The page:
Oklahoma racist chants 'disgraceful', says university
The University of Oklahoma president has called students who took part in a videotaped racist chant "disgraceful", as he joined a pre-dawn campus rally.
"Real Sooners are not bigots," said David Boren, referring to the nickname for University of Oklahoma students.
The video, posted online by a black student group, showed fraternity members making racist chants on a bus.
The university's chapter of Sigma Alpha Epsilon has since been closed down and its members suspended.
The short clip shows people sitting on a coach bus chanting how the fraternity would never let in a black person, using a racial slur and referencing lynchings.
On Monday, students attended a rally against racism and in support of a black student group, Unheard.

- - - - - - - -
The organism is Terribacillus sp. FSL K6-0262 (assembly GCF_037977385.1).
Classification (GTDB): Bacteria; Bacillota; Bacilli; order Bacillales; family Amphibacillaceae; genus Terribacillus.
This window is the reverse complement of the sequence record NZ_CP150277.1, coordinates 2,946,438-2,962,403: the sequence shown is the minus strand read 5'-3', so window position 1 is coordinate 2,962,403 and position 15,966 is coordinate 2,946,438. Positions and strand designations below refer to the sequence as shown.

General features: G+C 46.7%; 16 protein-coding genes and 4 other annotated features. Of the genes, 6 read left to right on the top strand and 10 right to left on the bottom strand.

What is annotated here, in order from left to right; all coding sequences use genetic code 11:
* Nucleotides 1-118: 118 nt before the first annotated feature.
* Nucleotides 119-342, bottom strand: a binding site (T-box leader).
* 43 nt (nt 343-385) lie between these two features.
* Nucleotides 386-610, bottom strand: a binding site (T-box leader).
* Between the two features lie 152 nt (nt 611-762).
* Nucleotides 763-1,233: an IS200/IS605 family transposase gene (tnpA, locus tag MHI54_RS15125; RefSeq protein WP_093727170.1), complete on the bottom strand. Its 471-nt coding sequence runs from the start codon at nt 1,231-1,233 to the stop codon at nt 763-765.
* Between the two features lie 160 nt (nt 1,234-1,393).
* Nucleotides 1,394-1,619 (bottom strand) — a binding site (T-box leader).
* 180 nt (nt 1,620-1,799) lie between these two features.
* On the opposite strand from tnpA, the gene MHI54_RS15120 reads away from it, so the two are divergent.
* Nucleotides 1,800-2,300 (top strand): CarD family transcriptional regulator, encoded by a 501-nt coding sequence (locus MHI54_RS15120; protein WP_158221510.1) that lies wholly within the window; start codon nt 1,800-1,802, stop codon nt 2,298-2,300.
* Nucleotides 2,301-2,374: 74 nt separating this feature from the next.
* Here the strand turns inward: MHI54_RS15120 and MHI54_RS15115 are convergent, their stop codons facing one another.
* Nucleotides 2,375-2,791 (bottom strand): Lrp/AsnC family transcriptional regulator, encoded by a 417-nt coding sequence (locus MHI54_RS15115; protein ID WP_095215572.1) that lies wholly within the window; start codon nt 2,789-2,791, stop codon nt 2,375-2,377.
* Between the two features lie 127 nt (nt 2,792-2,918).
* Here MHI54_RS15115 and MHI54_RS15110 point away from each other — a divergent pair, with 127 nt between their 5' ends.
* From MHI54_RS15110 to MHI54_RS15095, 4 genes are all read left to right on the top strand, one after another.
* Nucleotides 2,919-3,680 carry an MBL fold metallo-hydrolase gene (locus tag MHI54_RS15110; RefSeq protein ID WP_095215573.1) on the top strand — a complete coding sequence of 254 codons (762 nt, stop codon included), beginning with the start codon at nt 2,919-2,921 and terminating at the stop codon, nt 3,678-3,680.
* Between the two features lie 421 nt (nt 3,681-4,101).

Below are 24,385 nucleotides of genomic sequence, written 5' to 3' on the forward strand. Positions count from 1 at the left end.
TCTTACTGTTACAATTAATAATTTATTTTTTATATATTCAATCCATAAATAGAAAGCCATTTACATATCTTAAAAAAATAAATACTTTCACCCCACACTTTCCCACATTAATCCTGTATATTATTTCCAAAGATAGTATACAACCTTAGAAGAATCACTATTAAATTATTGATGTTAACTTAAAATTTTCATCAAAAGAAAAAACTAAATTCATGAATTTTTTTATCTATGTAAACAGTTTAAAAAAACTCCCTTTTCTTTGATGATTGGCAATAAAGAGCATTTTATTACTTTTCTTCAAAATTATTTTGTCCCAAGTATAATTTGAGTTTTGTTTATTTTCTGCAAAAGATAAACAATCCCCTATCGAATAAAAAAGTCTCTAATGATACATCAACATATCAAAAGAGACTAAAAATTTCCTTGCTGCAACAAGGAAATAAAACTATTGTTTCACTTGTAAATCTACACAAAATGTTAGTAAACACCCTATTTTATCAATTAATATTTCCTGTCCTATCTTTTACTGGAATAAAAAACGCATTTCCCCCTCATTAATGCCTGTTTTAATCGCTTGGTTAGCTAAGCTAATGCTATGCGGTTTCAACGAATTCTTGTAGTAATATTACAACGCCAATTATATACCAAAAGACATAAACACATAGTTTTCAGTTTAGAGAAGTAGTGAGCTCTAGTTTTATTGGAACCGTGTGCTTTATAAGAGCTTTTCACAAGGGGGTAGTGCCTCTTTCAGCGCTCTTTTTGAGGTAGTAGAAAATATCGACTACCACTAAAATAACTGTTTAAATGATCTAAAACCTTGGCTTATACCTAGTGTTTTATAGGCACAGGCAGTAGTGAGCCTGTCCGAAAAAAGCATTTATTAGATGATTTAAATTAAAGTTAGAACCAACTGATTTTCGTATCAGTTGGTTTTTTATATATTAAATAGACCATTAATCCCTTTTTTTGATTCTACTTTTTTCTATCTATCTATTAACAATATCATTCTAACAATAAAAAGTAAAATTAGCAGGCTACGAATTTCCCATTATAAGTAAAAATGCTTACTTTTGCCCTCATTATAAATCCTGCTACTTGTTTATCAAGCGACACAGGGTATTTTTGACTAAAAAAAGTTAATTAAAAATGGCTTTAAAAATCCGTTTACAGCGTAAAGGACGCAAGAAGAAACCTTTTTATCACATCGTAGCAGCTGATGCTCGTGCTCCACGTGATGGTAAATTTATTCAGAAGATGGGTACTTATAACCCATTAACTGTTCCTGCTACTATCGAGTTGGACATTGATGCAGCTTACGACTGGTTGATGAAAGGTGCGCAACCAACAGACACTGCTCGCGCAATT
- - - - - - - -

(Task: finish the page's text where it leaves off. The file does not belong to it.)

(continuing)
Many placed post-it notes with messages of support on the organisation's door.
One student activist told CBS News: "We do not believe this is an isolated incident."
Mr Boren, a former governor of Oklahoma and former US senator, promised an investigation.
"If OU students are involved, this behaviour will not be tolerated and will be addressed very quickly," he said.
He gave students residing in the house until midnight Tuesday (0500 GMT Wednesday) to remove their belongings.
The national fraternity released a statement on Sunday saying it was "embarrassed" by the "unacceptable and racist" behaviour.
Sigma Alpha Epsilon's national headquarters said the Oklahoma chapter had been closed.
The fraternity also criticised the bystanders for not intervening.
About 5% of the university's students are black, and the fraternity system is largely segregated.
Fraternities are social organisations that college students, usually male, are given the option to join at many universities across America. Sororities are a similar option for female students.
Many of the groups maintain houses on campus for members to live in, instead of dormitories or apartments.